That puts us at the Tarmogoyf player's third turn, not his opponent's second turn. We've added a couple extra decision points and an extra card draw, and that's too much for me. I tell the players that the game is going to be left the way it is.

Except for the 'goyf, right? That's the opponent.

Well, no. We're either going all the way back or we're not going back at all. Of course, I told the opponent that I'd encourage him to appeal if he wasn't happy with this outcome. He chose not to, but he clearly wasn't thrilled with it.

Clarifying the situation turned out to be super important, because otherwise I might have started down the backup path, which would have resulted in a lengthier time extension. These are bad for two reasons. One of them is that it might delay the round. The second, and more important, is that players have to twiddle their thumbs longer before they get to keep playing Magic, and that makes everyone sad.

I hovered for a while just in case. The 'goyf player flashed the opponent a second green source from his hand after he finished fetching, explaining that he could have had green mana on his last turn, but he had failed at putting the right land into play. His opponent seemed much happier after that. (Of course, this isn't relevant. I just like it when players are satisfied, even if I really didn't have anything to do with it.)

Questions in General

Specific situations give rise to specific questions, but there are some questions that I (try to remember to) ask every time I approach a table.

  • What's up? What can I do for you guys? How can I help you?
  • What does that card do? (No really. I know what I think it does, but that's probably different from what it actually does.)
  • Why is this question you're asking important?
  • Have you received any other penalties today?*

That last question is my favorite, though I usually phrase it differently. Especially for rules questions, it helps me figure out what the player is actually asking, as opposed to what the player thinks he or she is asking. It's also useful for identifying other things that might impact the answer to the question--other cards in play, spells that have resolved, that sort of thing.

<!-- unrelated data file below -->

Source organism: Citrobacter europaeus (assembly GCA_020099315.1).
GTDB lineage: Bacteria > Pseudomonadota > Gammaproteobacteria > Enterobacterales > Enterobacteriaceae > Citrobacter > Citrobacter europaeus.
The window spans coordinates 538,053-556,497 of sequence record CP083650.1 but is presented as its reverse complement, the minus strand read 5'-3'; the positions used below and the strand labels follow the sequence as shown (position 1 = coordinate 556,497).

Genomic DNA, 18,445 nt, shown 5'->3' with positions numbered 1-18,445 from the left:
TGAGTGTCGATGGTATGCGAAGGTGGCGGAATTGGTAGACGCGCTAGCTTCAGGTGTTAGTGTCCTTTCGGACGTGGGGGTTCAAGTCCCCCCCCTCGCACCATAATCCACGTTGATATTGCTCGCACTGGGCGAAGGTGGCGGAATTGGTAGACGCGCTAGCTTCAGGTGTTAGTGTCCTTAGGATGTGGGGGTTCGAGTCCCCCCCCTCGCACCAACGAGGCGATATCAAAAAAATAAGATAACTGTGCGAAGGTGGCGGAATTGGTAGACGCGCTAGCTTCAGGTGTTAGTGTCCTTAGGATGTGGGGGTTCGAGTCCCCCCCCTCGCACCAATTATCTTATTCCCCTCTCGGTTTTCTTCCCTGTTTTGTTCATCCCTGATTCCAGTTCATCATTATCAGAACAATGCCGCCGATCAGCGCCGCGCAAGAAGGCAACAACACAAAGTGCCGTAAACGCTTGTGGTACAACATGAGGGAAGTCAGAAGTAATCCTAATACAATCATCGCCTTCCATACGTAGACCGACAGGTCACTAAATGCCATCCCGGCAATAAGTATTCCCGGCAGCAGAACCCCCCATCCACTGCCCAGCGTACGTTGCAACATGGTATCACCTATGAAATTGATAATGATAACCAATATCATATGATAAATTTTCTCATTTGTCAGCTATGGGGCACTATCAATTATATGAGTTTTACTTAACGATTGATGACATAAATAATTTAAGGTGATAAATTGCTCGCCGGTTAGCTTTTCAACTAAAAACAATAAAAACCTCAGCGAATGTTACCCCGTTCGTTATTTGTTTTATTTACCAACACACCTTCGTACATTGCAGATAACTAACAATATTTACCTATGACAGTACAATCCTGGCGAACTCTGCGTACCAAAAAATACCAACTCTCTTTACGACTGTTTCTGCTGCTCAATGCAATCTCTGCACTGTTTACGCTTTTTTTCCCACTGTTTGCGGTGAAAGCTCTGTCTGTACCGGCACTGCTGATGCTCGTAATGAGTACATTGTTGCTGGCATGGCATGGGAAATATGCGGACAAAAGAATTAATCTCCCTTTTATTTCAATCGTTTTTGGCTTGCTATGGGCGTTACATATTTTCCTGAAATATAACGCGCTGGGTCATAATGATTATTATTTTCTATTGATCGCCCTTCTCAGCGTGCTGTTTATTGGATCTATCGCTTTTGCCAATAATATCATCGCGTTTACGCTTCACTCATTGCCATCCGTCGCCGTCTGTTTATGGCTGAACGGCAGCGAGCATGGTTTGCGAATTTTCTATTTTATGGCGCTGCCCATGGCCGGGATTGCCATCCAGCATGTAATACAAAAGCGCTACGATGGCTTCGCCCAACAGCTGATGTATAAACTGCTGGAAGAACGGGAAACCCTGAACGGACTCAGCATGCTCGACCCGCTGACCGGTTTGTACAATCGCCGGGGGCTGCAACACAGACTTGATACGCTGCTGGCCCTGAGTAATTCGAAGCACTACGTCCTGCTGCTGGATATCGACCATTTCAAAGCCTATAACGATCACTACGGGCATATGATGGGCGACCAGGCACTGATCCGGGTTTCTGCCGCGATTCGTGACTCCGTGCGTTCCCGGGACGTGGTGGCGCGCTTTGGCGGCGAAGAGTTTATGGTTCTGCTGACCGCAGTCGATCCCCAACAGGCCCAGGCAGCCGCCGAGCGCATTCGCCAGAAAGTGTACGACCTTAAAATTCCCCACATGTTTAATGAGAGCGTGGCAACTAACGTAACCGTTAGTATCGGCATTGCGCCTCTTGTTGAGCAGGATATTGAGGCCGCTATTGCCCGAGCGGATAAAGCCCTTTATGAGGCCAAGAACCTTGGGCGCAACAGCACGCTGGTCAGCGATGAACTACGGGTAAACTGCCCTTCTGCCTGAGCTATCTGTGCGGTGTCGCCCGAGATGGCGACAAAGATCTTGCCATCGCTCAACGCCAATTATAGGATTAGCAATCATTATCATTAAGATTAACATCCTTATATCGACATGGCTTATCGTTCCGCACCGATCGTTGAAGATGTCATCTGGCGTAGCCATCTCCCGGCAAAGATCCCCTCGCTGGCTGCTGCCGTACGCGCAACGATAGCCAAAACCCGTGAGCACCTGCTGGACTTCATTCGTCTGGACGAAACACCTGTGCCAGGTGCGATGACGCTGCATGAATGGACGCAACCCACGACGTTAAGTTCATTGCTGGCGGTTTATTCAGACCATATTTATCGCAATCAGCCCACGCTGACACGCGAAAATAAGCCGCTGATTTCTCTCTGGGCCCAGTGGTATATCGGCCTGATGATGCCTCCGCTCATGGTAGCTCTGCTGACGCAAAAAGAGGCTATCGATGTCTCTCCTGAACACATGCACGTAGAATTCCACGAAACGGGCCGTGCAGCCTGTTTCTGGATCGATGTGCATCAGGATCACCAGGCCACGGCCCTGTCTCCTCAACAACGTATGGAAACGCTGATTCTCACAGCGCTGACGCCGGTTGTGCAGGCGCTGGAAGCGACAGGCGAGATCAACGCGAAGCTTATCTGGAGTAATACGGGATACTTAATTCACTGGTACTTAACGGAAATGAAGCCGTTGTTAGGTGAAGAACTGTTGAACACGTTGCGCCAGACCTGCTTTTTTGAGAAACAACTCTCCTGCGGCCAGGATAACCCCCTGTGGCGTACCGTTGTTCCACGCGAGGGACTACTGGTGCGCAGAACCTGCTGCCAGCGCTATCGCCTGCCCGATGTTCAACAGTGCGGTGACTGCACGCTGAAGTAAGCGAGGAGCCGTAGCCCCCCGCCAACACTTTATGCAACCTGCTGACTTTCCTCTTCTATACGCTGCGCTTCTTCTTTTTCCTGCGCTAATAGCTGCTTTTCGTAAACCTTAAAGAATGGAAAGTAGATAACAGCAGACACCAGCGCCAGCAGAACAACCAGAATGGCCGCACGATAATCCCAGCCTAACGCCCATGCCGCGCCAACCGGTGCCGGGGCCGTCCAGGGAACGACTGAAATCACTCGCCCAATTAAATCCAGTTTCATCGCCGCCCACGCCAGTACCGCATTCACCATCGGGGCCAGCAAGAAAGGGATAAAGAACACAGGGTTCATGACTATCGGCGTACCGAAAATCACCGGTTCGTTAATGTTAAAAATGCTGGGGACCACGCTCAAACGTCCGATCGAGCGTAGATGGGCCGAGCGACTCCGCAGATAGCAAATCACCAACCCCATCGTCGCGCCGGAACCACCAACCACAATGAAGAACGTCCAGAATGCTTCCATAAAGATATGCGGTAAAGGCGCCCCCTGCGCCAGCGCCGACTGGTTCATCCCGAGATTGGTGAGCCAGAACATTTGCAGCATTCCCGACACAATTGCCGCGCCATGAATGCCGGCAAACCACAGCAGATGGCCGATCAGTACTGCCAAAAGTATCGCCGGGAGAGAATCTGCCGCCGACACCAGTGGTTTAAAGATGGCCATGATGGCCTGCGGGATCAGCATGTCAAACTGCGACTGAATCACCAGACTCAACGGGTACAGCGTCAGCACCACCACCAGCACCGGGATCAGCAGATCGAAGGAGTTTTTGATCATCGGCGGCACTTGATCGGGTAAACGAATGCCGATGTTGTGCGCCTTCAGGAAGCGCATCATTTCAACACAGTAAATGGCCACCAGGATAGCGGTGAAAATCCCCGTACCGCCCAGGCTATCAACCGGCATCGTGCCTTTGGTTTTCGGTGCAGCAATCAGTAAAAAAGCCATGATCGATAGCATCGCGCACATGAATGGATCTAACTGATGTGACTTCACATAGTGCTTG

(*I never remember to ask this. Never. Well, except in round one or two. I'm working on it though.)

Penalty Descriptions
(aka how to answer your SK's questions before they ask)

I wouldn't be me if I didn't bring up something about match result slips or software, right? No worries. I got you.

Late in the day on Saturday, the event scorekeepers handed me this match result slip:

First things first, you'll notice that the penalty format is completely different from what you're used to. That first number is the table number. P1 indicates the top player on the slip, while P2 is the bottom player. The judge's name is Last, First. Walter has a different penalty entry interface than WER and DCI-R. In fact, it has two different penalty entry interfaces.

This was the layout our scorekeepers requested for this weekend, and I expect it will become the standard for large events soon. Until then, either keep doing what you've been doing, or follow the directions of your HJ or scorekeeper. If you're not sure, ask :)

But here's the more important part of this:

Those penalty descriptions don't really mean anything.

Describing a GRV with "resolved spell incorrectly" is basically the same thing as describing a GRV by saying that the player committed a GRV. It doesn't tell anyone anything about what actually happened, which kind of defeats the purpose of tracking infractions in the first place.

These descriptions should be much more specific. I was tasked with communicating this to the judges on staff.

My advice was three-fold:

  • Use card names.
  • Explain what happened that wasn't supposed to.
  • Keep it short.